Bluefield Daily Telegraph, Bluefield, WV

May 3, 2013

Search is on at Bluefield College

By BRIAN WOODSON
Bluefield Daily Telegraph

BLUEFIELD, Va. — The search has begun.

With less than four months before the 2013 football season begins at Bluefield College, the task has started to find a replacement for Mike Gravier, who was fired last Friday.

“We are just simply going in a different direction,” said Bluefield College Athletic Director Peter Dryer, during an interview on Thursday.

There has been no shortage of interest in the position since word has gotten out that the Rams were in search of a new head football coach.

“We have probably got close to 100-plus (resumes and calls), it didn’t take very long,” Dryer said. “I come in usually every day and I look at the phone blinking there. Right now it says eight (messages), but when I come back from lunch it will be around 30.

“There are a lot of coaches out there looking for an opportunity like this. Our job is to find the best fit on this campus, at a school with a diverse enrollment and find the right person to come in and lead the football program.”

Dryer, who wouldn’t discuss the dismissal of Gravier, acknowledged the timing wasn’t the best for such a move with spring practice over and summer break on the horizon, but did say that assistant coaches like Will King and Joe Perri are committed to helping with the transition.

“There is never a good time, it is unfortunate that the timing is what it is, but at the same time we feel real good about how things will continue to shape up for the fall,” Dryer said. “Our assistant coaching staff that is here is very well organized and very committed to continuing to work with the program...

“They have a really good handle on it, they are not new to this, they have been around. They have been at a handful of schools at the highest level and the small college level so they know what they are doing.”

Dryer and fellow athletics officials Mike White and Jessica Brokaw, were already in the process of whittling down some of those who have expressed interest during a meeting on Thursday morning.

“We have been on the phone already and trying to let people know we have got an opening here and this is what we are looking for,” said Dryer, who is also the men’s soccer coach at Bluefield. “We want someone to come in, watch over a program that allows students to come in and play college football, be mentored, discipled and get their degree four years later or two years later, depending on what they get there.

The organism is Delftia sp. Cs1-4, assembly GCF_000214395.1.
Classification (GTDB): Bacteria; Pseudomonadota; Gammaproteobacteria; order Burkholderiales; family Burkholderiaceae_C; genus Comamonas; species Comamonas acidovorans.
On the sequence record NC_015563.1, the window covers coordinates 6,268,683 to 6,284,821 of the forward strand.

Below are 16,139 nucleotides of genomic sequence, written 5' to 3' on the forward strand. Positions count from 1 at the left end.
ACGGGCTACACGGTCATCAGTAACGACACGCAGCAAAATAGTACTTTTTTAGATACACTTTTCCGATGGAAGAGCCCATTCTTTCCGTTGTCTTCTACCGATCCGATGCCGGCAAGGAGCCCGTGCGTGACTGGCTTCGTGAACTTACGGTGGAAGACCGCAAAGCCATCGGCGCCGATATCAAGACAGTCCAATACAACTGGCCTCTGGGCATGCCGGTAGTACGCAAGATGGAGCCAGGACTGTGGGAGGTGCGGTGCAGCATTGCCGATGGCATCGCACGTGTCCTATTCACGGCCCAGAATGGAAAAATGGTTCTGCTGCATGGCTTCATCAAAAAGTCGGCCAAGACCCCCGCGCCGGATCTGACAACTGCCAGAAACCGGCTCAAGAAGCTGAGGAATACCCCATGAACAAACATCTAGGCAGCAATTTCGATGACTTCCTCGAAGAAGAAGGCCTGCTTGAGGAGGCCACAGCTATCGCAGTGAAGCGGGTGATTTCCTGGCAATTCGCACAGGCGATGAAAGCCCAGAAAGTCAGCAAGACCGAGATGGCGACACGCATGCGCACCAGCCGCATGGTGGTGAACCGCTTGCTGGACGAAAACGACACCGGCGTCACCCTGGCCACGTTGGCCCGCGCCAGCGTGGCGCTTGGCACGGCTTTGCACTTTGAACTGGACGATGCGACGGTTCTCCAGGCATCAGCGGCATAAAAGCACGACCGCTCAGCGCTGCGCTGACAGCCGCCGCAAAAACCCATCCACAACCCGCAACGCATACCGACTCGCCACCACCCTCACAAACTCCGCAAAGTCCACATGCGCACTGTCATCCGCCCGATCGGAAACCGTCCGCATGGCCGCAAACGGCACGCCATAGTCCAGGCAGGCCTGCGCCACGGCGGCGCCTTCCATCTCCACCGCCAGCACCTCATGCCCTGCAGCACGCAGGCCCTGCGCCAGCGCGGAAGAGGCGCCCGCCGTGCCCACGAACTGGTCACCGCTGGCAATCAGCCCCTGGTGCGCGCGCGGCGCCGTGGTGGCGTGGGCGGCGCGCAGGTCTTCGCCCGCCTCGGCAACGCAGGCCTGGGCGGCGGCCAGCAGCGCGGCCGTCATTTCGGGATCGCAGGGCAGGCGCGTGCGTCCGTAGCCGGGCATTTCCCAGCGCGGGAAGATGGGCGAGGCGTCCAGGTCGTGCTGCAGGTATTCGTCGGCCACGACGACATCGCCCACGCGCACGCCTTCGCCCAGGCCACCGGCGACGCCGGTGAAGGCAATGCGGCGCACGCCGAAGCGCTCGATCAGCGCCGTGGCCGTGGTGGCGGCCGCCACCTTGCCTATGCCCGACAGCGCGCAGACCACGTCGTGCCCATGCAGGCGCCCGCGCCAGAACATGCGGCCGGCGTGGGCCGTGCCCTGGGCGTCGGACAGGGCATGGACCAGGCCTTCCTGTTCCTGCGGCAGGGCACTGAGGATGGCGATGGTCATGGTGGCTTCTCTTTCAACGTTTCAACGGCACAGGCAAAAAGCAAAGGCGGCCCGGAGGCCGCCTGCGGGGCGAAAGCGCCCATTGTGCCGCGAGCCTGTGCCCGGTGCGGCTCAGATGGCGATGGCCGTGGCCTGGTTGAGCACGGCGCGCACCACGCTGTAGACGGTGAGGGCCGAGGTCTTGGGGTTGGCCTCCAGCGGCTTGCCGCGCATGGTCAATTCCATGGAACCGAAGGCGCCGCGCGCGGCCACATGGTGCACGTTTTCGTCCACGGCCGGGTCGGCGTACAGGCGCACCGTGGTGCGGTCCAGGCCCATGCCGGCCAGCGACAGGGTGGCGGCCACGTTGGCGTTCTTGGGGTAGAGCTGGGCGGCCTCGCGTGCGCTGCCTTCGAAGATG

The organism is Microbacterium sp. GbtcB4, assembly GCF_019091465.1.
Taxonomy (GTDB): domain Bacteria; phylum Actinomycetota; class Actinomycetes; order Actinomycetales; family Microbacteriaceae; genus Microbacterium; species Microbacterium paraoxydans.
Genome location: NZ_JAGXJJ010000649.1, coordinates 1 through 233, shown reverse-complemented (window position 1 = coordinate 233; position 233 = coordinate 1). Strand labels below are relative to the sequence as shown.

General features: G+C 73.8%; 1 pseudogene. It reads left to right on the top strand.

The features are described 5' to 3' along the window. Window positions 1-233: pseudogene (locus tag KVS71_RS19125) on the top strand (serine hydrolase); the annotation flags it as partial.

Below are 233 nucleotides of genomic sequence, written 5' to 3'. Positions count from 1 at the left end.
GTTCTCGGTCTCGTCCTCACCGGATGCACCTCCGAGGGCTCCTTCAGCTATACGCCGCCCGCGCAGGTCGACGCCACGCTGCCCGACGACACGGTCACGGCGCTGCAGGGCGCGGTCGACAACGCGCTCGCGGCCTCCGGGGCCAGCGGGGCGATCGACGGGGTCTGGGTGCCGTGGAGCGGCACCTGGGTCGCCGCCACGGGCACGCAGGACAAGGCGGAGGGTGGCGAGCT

“We want them to come in and be in a better position when they leave than when they came on campus.”

The top priority, according to Dryer, is sticking with the Christian mission that Bluefield College exudes.

“We are in the first phase of whittling it down and making sure it is, number one, a good mission fit,” Dryer said. “A lot of people have great experiences, but if they don’t have any experience in a Christian environment at a small school, sometimes those things don’t translate.

“We want to make sure that is number one, that they have great experience and the coach has a proven track record that fits that. It just has to be the right fit, it is the same as recruiting kids, the coach has to be the right fit.”

Bluefield College’s first season on gridiron since 1941 went predictably in 2012, an 0-11 record in the ultra-competitive Mid-South Conference.

Despite the lack of success in terms of wins, Dryer was pleased with the reception the new program received.

“It was fun that first game to see about 4,000 people or so that were out there, on Saturday afternoons there is often a lot of competition for your time in the community,” Dryer said. “We had a few games that people really came out to support...We competed in a few games, there were a few games where we were a little bit outmatched...”

Dryer understands that building a fan base for a small college football team in a small town can be a challenge.

“It takes a couple of years, but you have got to build that fan base and people have got to want to come back and see you play again and you have got to go out in the community and be part of the community and connect with them and with the  alumni,” Dryer said. “I think we will do more of that, but I was pleased, I thought people responded well either on campus or off campus and in the community.

“Would we like to get better? Absolutely, I think every year we will say that and we will try to come up with ways to do that.”

Dryer expects to spend the next 10 to 14 days compiling candidates, and then narrowing it down to a few for interviews. The hope is to have someone in place by the end of the May, but only if the fit is right.

“I think by the end of the month is what we have stressed to be able to communicate to the right candidate that we would like for them to come and join us...,” Dryer said. “We understand it would be best if it was sooner rather than later, but if you move too fast sometimes... you don’t want to make a decision just to make a decision.”

Bluefield College has undergone a transition with several of its coaches in recent years, including women’s soccer, volleyball, softball and cross country, and Dryer is confident the transition in football will work out just fine.

“I think you can transition from this well and other sports have proved that, and we don’t expect anything different from football,” Dryer said. “We want to be able to make this transition and continue to move in a positive direction and at the end of the day that is for the benefit of the student-athletes.

“That is why we put all the time and energy into doing it.”

—Contact Brian Woodson

 at bwoodson@bdtonline.com